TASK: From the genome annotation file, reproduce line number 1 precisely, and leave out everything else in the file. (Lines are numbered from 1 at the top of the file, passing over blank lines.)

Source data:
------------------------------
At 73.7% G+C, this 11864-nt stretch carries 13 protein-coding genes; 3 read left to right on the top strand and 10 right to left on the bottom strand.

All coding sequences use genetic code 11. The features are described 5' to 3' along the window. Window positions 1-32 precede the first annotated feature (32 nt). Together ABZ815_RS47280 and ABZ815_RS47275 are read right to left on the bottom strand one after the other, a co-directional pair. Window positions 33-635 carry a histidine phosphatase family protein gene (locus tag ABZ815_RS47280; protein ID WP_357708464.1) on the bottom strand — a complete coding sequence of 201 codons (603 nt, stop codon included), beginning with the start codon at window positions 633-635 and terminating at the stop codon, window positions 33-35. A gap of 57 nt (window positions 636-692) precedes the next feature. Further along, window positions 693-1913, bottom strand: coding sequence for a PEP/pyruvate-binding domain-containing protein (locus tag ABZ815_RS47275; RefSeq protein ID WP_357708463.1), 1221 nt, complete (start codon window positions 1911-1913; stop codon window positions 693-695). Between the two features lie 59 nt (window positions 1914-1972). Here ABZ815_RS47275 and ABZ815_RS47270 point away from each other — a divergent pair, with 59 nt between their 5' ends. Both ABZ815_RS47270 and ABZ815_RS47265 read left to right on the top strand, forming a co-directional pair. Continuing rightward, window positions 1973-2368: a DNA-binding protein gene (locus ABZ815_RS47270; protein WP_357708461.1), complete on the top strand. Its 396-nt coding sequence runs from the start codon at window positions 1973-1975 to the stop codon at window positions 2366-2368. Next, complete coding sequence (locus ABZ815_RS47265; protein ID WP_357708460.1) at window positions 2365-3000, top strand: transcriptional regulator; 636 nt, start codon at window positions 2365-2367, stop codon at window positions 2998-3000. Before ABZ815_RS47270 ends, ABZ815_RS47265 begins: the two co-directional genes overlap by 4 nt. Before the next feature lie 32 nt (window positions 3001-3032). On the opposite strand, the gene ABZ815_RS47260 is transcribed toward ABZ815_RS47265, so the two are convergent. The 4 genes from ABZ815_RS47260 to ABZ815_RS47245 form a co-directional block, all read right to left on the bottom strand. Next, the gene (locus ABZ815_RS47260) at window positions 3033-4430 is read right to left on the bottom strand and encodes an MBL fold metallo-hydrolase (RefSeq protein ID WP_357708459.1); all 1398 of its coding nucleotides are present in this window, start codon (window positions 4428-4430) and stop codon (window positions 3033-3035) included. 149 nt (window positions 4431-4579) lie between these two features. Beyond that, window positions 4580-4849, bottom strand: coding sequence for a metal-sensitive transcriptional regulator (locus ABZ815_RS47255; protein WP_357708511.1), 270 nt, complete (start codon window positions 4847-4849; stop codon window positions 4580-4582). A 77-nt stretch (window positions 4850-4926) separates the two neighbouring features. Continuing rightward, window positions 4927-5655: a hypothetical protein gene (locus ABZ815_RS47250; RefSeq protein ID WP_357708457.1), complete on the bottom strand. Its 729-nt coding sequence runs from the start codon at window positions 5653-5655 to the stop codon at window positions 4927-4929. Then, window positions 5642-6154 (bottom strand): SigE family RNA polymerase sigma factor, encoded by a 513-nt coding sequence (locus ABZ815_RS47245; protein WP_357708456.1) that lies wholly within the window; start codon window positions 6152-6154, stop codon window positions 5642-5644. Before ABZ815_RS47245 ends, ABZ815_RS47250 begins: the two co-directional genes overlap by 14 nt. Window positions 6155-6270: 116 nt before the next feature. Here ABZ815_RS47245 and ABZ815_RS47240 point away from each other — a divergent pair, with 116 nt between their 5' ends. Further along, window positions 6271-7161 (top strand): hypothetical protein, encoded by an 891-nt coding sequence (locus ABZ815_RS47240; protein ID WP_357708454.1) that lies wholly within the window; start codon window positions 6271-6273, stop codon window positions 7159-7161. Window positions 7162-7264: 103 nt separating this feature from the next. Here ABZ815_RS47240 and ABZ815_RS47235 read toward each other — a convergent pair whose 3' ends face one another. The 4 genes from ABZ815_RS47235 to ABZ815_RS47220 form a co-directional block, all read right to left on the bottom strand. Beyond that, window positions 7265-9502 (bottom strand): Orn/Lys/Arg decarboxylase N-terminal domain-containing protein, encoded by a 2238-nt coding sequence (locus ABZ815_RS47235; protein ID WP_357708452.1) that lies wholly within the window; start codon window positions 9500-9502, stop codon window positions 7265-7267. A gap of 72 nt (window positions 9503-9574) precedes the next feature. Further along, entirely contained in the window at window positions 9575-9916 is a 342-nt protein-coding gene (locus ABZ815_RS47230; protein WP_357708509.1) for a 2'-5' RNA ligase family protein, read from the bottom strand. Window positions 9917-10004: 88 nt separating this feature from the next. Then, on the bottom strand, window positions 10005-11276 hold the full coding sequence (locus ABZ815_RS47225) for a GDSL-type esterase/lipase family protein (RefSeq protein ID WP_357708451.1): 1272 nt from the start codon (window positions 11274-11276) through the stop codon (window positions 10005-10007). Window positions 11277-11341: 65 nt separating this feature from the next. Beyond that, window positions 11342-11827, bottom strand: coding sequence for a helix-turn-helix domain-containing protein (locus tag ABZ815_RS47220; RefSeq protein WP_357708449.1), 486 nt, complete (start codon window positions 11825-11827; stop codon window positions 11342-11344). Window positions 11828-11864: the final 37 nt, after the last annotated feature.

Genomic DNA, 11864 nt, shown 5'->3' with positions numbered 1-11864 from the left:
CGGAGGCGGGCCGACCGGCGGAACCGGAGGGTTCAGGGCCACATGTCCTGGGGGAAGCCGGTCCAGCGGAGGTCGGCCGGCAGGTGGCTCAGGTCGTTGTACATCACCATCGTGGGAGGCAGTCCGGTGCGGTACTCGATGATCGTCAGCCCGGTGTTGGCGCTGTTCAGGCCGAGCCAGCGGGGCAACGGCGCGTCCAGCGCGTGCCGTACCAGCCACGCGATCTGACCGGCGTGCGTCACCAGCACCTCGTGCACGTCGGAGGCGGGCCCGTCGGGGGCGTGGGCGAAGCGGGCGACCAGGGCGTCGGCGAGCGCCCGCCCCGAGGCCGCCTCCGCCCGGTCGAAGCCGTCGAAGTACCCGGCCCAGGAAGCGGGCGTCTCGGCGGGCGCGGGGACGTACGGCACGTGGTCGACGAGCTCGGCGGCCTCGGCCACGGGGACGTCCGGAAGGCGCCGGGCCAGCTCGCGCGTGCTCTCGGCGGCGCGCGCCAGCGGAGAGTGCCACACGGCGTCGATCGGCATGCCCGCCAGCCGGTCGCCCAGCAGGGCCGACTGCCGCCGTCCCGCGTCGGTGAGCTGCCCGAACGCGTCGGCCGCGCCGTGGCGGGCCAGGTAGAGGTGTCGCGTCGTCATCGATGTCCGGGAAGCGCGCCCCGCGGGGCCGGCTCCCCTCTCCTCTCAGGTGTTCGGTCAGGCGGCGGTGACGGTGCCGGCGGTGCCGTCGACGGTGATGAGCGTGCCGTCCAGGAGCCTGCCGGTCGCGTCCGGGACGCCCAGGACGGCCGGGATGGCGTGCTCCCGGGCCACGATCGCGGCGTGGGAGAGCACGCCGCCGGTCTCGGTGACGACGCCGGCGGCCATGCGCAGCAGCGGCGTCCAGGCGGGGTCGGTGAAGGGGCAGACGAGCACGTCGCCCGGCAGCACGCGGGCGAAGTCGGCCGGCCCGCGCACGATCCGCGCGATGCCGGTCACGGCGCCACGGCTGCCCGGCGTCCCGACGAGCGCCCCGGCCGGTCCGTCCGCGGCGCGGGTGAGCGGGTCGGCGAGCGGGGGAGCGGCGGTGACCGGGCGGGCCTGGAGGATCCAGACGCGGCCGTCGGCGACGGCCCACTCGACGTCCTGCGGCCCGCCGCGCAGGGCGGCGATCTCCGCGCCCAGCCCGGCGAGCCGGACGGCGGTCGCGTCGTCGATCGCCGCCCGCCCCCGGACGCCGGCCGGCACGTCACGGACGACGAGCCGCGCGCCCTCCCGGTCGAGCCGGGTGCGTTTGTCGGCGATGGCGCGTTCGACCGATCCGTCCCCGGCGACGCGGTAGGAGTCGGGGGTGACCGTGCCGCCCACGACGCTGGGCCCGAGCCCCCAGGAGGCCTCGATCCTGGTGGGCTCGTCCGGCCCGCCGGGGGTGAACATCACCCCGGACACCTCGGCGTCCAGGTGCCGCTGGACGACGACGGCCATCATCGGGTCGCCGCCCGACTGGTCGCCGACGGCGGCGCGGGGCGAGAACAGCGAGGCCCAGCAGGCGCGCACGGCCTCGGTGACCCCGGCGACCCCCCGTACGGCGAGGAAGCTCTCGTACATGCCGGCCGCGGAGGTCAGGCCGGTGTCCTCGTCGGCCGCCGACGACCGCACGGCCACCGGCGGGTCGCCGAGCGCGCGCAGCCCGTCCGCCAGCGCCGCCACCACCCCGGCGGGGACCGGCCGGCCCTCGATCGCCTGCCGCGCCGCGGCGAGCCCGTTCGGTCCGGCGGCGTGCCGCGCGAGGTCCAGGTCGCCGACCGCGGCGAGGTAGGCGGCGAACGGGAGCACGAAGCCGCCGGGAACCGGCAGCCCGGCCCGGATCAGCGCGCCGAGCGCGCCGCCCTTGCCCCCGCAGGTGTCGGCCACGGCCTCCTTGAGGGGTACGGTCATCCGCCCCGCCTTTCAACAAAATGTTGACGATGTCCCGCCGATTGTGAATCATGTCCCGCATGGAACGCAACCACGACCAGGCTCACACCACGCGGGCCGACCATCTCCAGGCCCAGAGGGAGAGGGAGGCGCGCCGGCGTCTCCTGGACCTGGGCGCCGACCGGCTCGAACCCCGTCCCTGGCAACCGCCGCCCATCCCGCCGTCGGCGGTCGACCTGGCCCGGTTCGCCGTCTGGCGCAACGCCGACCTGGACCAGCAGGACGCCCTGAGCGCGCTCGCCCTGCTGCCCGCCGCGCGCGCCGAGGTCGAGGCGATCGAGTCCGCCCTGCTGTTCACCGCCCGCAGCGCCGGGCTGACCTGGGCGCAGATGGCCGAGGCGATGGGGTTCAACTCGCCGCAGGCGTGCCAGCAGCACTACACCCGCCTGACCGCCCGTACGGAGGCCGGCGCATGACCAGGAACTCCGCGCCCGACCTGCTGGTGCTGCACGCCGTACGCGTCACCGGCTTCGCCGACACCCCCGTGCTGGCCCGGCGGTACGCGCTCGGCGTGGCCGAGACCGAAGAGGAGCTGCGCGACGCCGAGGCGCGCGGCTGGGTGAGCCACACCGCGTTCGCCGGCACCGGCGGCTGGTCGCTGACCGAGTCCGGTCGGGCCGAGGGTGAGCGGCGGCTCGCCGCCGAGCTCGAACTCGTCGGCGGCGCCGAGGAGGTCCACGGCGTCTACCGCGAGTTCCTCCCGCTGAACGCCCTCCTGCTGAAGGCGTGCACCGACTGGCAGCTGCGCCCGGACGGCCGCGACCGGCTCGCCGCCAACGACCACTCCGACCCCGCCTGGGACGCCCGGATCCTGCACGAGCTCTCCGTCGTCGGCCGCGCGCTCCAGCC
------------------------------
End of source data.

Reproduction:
At 73.7% G+C, this 11864-nt stretch carries 13 protein-coding genes; 3 read left to right on the top strand and 10 right to left on the bottom strand.